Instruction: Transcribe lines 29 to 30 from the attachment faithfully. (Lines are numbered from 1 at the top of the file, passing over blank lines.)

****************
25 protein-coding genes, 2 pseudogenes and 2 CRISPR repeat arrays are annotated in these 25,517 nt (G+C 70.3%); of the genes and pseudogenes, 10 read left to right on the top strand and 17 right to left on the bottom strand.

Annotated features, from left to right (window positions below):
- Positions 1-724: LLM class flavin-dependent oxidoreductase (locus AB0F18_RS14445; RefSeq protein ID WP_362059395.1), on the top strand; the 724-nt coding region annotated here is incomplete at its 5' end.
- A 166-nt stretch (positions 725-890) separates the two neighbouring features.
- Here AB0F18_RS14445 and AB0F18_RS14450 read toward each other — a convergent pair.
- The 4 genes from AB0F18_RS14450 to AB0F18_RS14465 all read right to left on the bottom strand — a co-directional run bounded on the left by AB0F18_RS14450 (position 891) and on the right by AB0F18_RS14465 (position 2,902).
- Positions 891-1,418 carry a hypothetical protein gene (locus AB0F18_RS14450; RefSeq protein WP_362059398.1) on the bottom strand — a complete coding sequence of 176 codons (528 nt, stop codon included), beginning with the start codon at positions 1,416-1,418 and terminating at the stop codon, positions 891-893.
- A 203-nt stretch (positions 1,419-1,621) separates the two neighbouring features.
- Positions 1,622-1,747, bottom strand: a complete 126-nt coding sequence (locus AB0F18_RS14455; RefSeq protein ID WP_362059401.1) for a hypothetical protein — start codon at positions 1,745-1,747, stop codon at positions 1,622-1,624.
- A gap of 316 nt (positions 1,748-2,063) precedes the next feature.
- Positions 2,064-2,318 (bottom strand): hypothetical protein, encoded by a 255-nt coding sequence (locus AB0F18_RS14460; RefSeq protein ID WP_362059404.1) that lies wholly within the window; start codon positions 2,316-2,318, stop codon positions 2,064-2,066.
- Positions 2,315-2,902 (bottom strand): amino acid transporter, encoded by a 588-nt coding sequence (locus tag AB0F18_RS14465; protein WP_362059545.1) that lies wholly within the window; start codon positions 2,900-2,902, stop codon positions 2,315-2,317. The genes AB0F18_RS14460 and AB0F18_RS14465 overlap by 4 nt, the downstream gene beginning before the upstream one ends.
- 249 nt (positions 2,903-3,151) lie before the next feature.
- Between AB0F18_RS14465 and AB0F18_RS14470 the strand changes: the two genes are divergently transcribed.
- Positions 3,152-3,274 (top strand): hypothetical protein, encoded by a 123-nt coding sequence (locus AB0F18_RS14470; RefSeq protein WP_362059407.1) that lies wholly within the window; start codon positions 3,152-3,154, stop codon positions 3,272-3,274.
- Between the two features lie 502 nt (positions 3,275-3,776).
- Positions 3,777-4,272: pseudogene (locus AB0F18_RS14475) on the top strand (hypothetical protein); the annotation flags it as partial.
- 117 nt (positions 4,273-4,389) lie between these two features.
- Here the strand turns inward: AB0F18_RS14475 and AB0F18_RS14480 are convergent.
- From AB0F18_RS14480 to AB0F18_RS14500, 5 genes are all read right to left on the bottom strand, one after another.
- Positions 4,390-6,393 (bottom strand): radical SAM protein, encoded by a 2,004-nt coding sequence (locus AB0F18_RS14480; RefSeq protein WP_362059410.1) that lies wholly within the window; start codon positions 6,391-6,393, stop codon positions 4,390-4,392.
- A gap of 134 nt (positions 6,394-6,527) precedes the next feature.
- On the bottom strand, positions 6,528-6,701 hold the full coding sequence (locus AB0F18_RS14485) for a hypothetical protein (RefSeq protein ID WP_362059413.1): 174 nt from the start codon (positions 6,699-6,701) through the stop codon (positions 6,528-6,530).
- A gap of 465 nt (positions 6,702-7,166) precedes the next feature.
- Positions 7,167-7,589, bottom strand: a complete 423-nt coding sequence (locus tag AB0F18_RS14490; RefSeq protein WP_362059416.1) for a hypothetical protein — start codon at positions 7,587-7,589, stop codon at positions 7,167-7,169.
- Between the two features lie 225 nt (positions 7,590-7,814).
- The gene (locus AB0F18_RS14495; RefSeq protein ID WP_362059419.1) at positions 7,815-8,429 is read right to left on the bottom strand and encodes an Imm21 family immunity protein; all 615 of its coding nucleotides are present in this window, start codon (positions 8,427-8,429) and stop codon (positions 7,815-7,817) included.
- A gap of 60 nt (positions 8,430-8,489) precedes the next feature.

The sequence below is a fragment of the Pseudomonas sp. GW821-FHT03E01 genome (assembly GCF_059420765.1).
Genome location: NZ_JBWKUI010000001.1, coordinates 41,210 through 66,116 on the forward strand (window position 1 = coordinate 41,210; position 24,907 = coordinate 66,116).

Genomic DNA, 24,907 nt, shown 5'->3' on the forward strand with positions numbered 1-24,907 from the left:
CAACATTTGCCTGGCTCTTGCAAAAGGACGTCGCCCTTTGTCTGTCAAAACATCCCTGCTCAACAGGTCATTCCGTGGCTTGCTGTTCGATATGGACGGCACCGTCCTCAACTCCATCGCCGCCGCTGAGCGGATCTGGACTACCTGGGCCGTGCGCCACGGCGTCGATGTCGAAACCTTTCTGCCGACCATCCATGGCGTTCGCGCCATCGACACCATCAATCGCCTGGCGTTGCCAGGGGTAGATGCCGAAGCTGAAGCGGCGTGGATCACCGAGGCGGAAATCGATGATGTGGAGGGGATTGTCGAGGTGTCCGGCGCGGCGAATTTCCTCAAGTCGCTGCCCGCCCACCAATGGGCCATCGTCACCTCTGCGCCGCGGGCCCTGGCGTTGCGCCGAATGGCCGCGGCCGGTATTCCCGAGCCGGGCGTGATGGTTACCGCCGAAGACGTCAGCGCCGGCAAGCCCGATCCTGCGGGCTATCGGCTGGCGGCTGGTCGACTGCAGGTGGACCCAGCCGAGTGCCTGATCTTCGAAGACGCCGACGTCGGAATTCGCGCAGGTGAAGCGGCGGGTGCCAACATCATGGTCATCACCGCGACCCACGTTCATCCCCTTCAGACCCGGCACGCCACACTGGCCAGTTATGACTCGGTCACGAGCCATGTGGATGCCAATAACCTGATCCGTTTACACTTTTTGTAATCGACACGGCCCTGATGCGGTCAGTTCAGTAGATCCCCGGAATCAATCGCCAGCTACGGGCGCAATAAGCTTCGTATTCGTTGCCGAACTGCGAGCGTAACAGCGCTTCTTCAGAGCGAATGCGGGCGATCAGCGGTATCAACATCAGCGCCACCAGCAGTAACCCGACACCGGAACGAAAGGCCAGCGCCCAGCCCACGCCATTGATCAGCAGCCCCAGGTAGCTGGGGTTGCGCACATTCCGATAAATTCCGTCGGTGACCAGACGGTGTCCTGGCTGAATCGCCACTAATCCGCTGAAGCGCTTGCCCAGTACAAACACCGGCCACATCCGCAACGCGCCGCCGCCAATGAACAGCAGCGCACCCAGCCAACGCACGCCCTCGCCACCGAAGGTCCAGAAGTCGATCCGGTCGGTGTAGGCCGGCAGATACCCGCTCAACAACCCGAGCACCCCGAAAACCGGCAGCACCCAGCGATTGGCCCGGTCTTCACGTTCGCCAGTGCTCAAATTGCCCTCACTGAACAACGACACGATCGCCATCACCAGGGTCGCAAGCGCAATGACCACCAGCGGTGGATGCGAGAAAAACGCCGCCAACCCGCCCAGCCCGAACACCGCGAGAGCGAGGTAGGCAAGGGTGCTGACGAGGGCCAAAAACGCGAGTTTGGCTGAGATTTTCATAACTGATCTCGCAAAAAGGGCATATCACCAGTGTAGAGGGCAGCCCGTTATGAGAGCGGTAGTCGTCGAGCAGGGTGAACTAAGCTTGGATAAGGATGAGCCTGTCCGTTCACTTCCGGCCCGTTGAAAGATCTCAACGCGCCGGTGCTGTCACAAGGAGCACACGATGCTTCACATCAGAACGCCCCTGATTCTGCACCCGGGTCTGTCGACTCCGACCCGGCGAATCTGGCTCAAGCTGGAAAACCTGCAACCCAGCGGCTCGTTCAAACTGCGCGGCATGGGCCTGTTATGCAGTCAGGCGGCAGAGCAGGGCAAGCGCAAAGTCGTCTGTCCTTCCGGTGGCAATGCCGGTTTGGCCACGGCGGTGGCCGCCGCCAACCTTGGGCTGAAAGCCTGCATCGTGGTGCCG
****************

The sequence below is a fragment of the Pseudomonas sp. GW821-FHT03E01 genome (assembly GCF_059420765.1).
Genome location: NZ_JBWKUI010000001.1, coordinates 41,210 through 66,116 on the forward strand (window position 1 = coordinate 41,210; position 24,907 = coordinate 66,116).